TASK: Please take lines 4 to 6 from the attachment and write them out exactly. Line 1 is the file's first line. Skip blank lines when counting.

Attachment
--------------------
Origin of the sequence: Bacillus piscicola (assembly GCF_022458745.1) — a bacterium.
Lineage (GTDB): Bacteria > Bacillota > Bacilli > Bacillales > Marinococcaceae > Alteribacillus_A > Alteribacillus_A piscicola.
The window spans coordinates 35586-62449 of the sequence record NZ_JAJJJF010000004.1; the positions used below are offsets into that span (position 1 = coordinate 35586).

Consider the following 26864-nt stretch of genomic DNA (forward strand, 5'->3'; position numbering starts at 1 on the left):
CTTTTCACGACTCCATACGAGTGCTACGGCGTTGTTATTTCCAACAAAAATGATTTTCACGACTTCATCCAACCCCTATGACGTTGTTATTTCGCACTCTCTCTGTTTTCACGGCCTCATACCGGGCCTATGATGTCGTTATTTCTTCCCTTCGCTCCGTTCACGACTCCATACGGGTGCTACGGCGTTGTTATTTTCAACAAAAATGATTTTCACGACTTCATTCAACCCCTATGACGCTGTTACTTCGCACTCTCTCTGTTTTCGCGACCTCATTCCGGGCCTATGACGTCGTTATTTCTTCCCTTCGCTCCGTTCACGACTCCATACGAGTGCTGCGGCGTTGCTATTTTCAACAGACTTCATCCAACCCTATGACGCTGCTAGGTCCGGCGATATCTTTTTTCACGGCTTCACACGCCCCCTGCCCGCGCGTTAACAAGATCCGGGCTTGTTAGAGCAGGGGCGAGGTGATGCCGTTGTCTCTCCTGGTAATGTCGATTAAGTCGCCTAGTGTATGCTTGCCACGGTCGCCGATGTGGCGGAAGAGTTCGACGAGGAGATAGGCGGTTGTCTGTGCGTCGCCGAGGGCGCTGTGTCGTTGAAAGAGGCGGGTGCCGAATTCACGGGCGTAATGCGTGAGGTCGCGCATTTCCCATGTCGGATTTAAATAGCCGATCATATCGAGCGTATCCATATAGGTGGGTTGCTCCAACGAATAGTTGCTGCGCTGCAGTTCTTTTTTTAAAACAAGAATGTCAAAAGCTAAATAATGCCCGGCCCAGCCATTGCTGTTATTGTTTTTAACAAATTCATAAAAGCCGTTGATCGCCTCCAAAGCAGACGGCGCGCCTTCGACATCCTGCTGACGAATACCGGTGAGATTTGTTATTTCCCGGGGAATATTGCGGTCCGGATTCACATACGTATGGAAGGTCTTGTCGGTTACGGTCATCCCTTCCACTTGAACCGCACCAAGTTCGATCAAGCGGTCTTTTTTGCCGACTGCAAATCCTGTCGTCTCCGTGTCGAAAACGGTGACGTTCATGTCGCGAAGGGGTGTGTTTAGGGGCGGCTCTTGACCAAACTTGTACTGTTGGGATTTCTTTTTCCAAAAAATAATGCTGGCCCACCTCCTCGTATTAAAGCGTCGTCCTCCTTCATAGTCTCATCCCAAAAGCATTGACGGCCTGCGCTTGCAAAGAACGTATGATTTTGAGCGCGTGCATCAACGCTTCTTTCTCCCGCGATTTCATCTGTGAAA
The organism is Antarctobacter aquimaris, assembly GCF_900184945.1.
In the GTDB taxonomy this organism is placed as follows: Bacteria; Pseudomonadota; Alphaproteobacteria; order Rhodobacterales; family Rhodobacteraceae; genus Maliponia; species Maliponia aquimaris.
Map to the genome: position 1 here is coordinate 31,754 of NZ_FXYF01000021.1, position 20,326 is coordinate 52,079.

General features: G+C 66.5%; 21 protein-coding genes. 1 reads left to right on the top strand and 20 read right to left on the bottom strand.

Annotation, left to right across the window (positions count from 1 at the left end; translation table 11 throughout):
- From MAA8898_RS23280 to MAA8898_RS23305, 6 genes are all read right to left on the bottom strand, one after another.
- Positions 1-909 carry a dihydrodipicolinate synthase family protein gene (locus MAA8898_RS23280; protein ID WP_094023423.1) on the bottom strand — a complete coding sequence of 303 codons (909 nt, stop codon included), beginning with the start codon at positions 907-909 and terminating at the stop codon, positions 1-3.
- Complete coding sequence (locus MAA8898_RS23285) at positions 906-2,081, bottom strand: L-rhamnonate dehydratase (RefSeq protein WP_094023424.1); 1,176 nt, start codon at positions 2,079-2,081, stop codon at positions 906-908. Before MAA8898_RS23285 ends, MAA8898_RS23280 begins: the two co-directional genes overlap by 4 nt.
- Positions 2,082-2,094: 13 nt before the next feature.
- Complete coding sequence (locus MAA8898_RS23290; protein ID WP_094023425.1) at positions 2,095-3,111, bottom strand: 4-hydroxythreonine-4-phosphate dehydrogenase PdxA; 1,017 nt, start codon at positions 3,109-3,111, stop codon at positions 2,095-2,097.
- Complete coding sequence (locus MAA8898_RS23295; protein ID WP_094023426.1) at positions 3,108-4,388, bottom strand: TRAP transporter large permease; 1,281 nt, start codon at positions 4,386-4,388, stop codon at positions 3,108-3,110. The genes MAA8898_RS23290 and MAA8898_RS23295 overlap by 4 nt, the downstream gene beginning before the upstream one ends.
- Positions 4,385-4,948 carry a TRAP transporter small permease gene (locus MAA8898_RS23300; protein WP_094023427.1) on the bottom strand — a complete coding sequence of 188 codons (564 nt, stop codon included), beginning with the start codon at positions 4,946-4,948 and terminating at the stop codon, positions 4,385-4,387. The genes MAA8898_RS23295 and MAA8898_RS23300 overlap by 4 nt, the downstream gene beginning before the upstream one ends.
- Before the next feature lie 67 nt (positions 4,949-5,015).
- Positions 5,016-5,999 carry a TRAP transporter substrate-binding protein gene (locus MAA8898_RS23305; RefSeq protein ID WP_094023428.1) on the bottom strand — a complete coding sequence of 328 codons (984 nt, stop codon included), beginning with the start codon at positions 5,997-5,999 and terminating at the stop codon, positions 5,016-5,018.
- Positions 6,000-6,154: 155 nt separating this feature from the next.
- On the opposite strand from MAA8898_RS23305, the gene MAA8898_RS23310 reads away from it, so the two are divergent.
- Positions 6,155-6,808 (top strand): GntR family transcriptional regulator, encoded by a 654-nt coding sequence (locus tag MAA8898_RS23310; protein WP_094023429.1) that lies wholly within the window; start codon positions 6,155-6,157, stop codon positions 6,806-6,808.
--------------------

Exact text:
Consider the following 26864-nt stretch of genomic DNA (forward strand, 5'->3'; position numbering starts at 1 on the left):
CTTTTCACGACTCCATACGAGTGCTACGGCGTTGTTATTTCCAACAAAAATGATTTTCACGACTTCATCCAACCCCTATGACGTTGTTATTTCGCACTCTCTCTGTTTTCACGGCCTCATACCGGGCCTATGATGTCGTTATTTCTTCCCTTCGCTCCGTTCACGACTCCATACGGGTGCTACGGCGTTGTTATTTTCAACAAAAATGATTTTCACGACTTCATTCAACCCCTATGACGCTGTTACTTCGCACTCTCTCTGTTTTCGCGACCTCATTCCGGGCCTATGACGTCGTTATTTCTTCCCTTCGCTCCGTTCACGACTCCATACGAGTGCTGCGGCGTTGCTATTTTCAACAGACTTCATCCAACCCTATGACGCTGCTAGGTCCGGCGATATCTTTTTTCACGGCTTCACACGCCCCCTGCCCGCGCGTTAACAAGATCCGGGCTTGTTAGAGCAGGGGCGAGGTGATGCCGTTGTCTCTCCTGGTAATGTCGATTAAGTCGCCTAGTGTATGCTTGCCACGGTCGCCGATGTGGCGGAAGAGTTCGACGAGGAGATAGGCGGTTGTCTGTGCGTCGCCGAGGGCGCTGTGTCGTTGAAAGAGGCGGGTGCCGAATTCACGGGCGTAATGCGTGAGGTCGCGCATTTCCCATGTCGGATTTAAATAGCCGATCATATCGAGCGTATCCATATAGGTGGGTTGCTCCAACGAATAGTTGCTGCGCTGCAGTTCTTTTTTTAAAACAAGAATGTCAAAAGCTAAATAATGCCCGGCCCAGCCATTGCTGTTATTGTTTTTAACAAATTCATAAAAGCCGTTGATCGCCTCCAAAGCAGACGGCGCGCCTTCGACATCCTGCTGACGAATACCGGTGAGATTTGTTATTTCCCGGGGAATATTGCGGTCCGGATTCACATACGTATGGAAGGTCTTGTCGGTTACGGTCATCCCTTCCACTTGAACCGCACCAAGTTCGATCAAGCGGTCTTTTTTGCCGACTGCAAATCCTGTCGTCTCCGTGTCGAAAACGGTGACGTTCATGTCGCGAAGGGGTGTGTTTAGGGGCGGCTCTTGACCAAACTTGTACTGTTGGGATTTCTTTTTCCAAAAAATAATGCTGGCCCACCTCCTCGTATTAAAGCGTCGTCCTCCTTCATAGTCTCATCCCAAAAGCATTGACGGCCTGCGCTTGCAAAGAACGTATGATTTTGAGCGCGTGCATCAACGCTTCTTTCTCCCGCGATTTCATCTGTGAAA
The organism is Antarctobacter aquimaris, assembly GCF_900184945.1.